When all of your core muscles are balanced and working correctly, your body moves as it should. This makes you less likely to get hurt.
If you are already in pain and start strengthening your core muscles, you can find some pain relief as your muscles start to re-learn how and when they’re supposed to work.
For this reason, strengthening your core muscles is beneficial for anyone wanting to relieve back pain and for anyone wanting to stay pain-free.
What You Need to Know About Doing Cat Pose
When you do Cat pose, you’re going to roll through your spine so you arch your back toward the ceiling. This stretches the spine and strengthens the abdominals.
Although this seems really easy and straightforward, many people don’t make the most out of their Cat pose.
In Pilates, we learn that with mindfulness and intention, you can craft different feelings in your body as you move through Cat stretch.
For example, you can choose to start rolling up from your pelvis, from your head, or from a combination of both. You’ll notice that making a choice about how you want your body to move changes your entire experience.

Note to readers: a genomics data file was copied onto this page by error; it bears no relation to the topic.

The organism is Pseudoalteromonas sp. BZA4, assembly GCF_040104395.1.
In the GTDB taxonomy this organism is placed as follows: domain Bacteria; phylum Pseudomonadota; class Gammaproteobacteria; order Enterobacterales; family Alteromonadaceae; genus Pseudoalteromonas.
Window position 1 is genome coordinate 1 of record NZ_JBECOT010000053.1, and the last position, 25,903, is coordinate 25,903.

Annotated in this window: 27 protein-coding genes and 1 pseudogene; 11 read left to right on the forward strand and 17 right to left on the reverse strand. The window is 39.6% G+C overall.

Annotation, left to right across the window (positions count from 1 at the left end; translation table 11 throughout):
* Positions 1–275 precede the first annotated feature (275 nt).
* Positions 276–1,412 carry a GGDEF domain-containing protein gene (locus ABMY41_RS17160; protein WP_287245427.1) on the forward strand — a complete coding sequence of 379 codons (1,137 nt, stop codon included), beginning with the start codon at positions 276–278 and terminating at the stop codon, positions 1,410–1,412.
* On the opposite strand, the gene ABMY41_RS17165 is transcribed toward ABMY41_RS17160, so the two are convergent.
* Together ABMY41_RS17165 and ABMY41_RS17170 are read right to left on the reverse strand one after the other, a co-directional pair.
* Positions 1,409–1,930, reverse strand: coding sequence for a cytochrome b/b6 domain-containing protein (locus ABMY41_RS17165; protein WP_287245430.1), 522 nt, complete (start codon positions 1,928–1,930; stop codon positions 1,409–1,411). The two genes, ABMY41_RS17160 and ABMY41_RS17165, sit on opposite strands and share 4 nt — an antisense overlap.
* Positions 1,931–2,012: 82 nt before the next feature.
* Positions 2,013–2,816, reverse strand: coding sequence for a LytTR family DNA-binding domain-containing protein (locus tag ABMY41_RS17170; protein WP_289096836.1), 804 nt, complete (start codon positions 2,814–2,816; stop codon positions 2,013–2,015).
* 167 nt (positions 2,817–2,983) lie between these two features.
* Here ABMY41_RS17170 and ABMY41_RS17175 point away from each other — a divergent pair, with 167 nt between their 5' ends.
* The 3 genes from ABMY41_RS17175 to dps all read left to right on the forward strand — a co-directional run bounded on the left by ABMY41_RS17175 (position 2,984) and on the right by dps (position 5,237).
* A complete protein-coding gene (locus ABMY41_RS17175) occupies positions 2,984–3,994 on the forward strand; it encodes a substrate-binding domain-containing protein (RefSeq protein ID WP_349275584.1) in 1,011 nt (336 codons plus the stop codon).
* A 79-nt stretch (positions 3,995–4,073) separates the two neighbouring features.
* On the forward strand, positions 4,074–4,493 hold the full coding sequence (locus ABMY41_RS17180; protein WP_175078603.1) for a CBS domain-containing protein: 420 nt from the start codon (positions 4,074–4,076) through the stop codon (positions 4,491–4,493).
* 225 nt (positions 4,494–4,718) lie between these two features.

Then, once you are arched up, you have to decide how to lengthen out. Do you want to come out head first, tail first, or from your mid-back out? It’s up to you.
What You Need to Know About Doing Cow Pose
When you practice Cow pose, you have two basic versions to choose from. First, you can decide to just open your upper back—meaning your abdominals help hold your middle and lower back in neutral.
This version is great for anyone who is particularly tight in their neck, shoulders, and upper back. Plus, it’s a wonderful way to prepare for the second version of Cow pose.
I always have folks start with this version of Cow pose if they’re struggling with back pain.
In the second version of Cow pose, you let your whole spine move into extension. When I practice this version, it reminds me of when you’re really searching for something and have to turn your purse all the way out.